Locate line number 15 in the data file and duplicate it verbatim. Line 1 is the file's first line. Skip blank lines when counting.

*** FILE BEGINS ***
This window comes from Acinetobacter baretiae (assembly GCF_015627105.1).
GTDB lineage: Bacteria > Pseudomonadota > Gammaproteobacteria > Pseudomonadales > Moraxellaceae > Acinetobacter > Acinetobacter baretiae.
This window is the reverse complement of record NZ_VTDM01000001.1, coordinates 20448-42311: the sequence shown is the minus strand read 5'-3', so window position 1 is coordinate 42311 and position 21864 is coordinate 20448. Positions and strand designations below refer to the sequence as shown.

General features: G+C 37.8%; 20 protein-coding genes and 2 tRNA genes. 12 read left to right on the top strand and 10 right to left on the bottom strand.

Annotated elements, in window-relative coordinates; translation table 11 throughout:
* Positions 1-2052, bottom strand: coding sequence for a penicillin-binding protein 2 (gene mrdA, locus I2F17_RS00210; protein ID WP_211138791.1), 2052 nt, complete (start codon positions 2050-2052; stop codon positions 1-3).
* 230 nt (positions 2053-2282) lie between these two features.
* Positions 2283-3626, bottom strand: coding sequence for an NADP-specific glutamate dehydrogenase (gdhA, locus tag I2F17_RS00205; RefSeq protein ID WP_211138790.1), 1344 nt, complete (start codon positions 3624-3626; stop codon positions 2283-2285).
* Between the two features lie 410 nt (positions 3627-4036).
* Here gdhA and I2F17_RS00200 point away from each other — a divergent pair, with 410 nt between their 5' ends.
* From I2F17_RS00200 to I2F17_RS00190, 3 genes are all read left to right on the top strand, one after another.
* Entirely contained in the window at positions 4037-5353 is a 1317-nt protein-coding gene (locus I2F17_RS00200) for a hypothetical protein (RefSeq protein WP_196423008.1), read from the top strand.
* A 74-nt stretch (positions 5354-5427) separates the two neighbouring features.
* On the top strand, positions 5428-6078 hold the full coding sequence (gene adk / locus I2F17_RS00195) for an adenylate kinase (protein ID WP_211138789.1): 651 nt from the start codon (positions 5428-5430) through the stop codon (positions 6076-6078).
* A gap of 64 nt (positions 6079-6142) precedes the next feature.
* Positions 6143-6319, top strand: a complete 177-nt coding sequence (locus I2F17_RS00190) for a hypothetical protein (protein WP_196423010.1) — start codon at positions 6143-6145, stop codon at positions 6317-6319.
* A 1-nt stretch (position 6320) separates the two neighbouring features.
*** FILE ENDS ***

* A gap of 64 nt (positions 6079-6142) precedes the next feature.